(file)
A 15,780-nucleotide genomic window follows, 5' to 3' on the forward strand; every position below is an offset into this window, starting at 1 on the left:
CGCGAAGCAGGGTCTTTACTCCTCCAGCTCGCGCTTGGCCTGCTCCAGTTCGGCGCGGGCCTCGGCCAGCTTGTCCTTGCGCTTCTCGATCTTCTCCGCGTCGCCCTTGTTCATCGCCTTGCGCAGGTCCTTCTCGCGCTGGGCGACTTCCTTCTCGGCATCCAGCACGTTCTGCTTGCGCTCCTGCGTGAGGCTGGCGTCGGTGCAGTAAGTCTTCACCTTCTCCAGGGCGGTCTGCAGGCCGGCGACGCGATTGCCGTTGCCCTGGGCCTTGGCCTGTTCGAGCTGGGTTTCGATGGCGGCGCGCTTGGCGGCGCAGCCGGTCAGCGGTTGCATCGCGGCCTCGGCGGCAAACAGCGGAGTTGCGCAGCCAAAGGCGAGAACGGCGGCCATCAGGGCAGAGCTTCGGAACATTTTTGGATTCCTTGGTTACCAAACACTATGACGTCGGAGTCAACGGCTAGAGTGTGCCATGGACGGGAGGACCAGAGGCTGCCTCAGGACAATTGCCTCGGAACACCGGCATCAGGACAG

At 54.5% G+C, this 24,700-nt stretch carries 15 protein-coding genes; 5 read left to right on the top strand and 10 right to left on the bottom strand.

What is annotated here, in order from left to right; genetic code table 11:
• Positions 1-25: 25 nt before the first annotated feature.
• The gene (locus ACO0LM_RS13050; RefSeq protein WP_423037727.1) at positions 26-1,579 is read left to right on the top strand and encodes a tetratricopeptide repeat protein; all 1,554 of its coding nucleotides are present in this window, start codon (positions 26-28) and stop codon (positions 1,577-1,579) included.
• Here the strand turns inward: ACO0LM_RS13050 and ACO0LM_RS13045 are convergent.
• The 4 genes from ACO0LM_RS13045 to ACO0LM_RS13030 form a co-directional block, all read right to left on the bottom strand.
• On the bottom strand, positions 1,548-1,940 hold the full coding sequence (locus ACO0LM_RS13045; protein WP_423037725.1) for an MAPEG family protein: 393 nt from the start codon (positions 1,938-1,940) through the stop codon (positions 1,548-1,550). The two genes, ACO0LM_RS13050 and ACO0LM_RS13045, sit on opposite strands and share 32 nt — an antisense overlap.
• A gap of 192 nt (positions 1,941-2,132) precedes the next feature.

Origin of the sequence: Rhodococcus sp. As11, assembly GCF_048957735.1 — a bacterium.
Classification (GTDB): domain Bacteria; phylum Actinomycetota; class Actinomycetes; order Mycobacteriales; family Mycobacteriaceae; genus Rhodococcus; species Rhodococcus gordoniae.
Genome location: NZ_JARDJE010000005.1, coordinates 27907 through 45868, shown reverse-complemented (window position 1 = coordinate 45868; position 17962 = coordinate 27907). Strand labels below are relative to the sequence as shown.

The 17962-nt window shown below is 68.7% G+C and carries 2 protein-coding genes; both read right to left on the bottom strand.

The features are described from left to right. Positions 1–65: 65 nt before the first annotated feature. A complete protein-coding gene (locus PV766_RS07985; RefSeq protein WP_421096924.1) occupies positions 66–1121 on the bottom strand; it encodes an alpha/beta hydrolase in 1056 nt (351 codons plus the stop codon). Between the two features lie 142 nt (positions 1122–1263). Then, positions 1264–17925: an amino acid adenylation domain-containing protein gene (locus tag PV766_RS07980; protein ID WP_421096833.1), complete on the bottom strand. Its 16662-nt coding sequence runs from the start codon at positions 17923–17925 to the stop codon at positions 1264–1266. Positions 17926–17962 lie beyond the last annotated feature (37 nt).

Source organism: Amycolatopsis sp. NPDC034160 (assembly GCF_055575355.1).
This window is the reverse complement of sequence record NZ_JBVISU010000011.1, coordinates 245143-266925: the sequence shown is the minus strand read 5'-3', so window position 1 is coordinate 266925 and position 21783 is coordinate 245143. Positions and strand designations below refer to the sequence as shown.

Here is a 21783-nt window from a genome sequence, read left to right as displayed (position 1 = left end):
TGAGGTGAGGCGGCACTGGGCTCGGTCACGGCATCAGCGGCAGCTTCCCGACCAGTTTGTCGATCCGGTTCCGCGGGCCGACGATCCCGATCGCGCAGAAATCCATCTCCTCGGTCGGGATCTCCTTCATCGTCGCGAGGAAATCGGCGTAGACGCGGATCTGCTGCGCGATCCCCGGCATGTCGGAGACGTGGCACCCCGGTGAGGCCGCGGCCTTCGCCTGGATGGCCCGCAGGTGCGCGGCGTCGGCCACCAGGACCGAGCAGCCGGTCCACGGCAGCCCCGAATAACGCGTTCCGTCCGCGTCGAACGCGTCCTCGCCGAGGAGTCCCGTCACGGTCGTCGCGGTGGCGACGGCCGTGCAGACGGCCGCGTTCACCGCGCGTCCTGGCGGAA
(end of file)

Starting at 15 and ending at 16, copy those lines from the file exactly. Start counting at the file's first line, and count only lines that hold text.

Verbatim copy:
The features are described from left to right. Positions 1–65: 65 nt before the first annotated feature. A complete protein-coding gene (locus PV766_RS07985; RefSeq protein WP_421096924.1) occupies positions 66–1121 on the bottom strand; it encodes an alpha/beta hydrolase in 1056 nt (351 codons plus the stop codon). Between the two features lie 142 nt (positions 1122–1263). Then, positions 1264–17925: an amino acid adenylation domain-containing protein gene (locus tag PV766_RS07980; protein ID WP_421096833.1), complete on the bottom strand. Its 16662-nt coding sequence runs from the start codon at positions 17923–17925 to the stop codon at positions 1264–1266. Positions 17926–17962 lie beyond the last annotated feature (37 nt).

Source organism: Amycolatopsis sp. NPDC034160 (assembly GCF_055575355.1).